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Weedon Island Reds

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On: Fri, Oct 4, 2013 at 10:43AM | By: Captain Sergio Atanes

Carl Windel landed this fine Snook

October is a great month for catching large Redfish in Tampa Bay; although Redfish are yearlong residents of the bay the large breeders prefer the mangrove shore line. October water temperatures are a welcome relief after the long hot summer months and a turn on for the big bruisers.

A short trip to catch bait at my secret spot and from there it was off to Weedon Island, one of my favorite spots for large Redfish this time of year. Once we reached the ‘no motor zone,’ I lowered the trolling motor and, with a push of a button, 103 pounds of thrust came to life propelling my 24-ft Sheaffer bay boat in the direction of Weedon Island. Many islands and keys in Tampa Bay are protected areas and one must use either a trolling motor or a push pole. So be aware and obey the rules; FWC keeps a good eye on these areas.

We slowly worked our way to the southeast point of the key and here we anchored and waited for the school to appear. Patience is important since the school can appear in a moment’s notice.

We were prepared for action: one rod with live pinfish suspended just below the surface of the water using float, the other one with greenbacks free-lined just beyond our float, and one with cut pinfish using a small split shot to keep the cut bait on the bottom.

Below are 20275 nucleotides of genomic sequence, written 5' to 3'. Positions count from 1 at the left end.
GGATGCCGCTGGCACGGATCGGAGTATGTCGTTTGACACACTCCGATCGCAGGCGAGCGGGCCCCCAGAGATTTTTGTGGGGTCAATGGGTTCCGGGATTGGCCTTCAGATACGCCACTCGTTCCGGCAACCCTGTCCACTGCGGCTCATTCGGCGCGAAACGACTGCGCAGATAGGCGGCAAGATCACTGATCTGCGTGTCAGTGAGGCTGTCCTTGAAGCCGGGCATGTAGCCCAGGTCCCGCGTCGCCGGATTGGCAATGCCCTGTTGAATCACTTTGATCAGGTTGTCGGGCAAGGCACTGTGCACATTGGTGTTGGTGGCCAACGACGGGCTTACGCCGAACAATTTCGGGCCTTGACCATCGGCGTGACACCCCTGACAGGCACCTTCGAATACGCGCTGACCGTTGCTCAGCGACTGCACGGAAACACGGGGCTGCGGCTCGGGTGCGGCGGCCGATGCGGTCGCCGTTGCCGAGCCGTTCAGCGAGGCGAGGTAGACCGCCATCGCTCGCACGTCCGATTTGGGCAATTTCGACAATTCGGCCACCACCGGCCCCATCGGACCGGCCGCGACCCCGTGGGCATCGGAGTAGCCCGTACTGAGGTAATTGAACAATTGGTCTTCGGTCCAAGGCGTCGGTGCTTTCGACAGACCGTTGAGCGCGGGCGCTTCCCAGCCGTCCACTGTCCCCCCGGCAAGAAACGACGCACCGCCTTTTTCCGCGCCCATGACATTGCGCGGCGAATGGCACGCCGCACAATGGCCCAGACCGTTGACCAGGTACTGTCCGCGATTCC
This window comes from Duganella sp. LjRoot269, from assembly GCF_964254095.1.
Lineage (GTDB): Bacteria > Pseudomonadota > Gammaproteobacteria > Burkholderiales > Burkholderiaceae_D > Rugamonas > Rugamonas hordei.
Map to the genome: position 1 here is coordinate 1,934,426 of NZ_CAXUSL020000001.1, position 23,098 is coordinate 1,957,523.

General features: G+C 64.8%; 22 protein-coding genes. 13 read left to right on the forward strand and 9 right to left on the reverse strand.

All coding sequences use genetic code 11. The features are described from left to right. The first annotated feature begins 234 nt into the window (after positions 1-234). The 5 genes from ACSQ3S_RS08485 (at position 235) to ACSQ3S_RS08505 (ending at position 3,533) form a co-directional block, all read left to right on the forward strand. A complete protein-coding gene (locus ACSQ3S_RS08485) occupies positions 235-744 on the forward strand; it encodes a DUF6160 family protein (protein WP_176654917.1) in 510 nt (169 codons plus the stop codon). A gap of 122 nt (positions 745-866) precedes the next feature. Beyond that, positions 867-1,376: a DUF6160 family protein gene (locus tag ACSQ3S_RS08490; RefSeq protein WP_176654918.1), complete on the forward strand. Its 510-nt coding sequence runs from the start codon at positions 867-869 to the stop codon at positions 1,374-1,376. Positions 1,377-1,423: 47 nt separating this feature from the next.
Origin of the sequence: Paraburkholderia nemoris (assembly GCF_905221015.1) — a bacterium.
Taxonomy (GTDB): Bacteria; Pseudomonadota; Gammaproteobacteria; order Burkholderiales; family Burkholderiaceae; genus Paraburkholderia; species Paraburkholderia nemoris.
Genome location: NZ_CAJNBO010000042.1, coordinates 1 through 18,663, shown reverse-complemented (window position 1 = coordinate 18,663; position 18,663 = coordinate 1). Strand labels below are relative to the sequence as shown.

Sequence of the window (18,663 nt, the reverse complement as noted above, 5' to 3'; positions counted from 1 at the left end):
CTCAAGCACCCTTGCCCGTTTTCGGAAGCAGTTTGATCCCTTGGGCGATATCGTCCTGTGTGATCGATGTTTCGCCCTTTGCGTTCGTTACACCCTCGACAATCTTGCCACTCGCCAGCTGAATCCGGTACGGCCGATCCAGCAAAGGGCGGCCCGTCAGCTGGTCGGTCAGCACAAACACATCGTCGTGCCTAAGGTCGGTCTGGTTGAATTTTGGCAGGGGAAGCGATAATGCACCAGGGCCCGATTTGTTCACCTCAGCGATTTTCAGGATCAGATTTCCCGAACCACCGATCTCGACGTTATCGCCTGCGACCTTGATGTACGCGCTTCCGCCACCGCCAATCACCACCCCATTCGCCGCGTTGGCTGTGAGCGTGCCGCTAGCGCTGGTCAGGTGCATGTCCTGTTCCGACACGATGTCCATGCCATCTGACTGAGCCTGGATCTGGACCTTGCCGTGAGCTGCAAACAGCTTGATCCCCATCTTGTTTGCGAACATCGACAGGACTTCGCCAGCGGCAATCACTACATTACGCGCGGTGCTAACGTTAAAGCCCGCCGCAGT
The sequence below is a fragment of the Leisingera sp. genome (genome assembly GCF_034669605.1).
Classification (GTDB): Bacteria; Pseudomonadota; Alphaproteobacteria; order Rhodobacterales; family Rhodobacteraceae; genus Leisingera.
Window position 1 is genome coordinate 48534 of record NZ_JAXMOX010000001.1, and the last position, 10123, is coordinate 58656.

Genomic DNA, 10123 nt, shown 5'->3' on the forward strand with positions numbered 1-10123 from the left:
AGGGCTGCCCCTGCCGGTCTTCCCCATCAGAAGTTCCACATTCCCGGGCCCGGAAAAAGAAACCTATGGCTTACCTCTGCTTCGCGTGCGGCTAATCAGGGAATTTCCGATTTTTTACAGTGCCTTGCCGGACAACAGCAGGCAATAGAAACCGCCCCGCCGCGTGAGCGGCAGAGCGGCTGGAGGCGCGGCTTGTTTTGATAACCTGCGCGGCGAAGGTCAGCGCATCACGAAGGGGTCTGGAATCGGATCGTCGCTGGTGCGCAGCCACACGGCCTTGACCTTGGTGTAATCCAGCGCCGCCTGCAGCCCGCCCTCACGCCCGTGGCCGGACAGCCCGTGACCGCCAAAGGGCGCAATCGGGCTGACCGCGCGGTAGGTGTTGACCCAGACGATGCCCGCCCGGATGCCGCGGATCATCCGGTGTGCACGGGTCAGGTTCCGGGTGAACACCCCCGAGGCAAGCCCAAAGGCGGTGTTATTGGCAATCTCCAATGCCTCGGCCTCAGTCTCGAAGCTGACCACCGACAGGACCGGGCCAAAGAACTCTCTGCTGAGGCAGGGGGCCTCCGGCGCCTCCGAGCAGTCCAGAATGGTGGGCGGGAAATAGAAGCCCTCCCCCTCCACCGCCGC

The sun’s rays were slowly breaking into the crystal clear water and you could see small pinfish darting in and out of the grass and mullet starting to jump. I could tell by my clients’ look they were ready for action, and so was I. Just beyond our reach we could see a small wake, as if a small boat had buzzed by. We looked at each other and without a word prepared for an attack. The Reds were coming; Doug drew first blood and within a split second mine was next. Three hook-ups and no one around to see it. We had them all to ourselves for over three hours. We battled Reds, winning some fights and losing others.

Large schools of Reds will congregate around mangrove islands; some schools are so large they form a red wave as they push through the shallow waters of the flats. My favorite baits for these large bruisers are 3 to 5-inch pinfish, cut fresh dead pinfish, and dollar-size pass crabs. Casting distance is a must, and medium tackle works best. I prefer to use 15-pound test braided line, 7.6 medium action fast taper rod, and 3000 to 3500 reel for best casting distance.

Reds in shallow waters will spook easily and the stealth system works best; this means keeping a safe distance from the school and being quiet. Remember, sound travels seven times faster through water and the slightest noise can break up schooling fish.

I prefer to fish the start of an outgoing tide for Reds, because as the tide drops they are forced into the cuts and potholes around the mangrove island, creating a private casting pond for my clients. First, get there early ahead of the tide change. I have sat and waited for an hour for fish to move in and it has been well worth it. While other boats are trying to follow the fish, let the fish come to you. Never cast into a school of fish. Always cast ahead of them and let them come toward your bait. On days with strong currents, I will use a float and let the current drift my bait towards the fish. My clients had a great day, one they will never forget.

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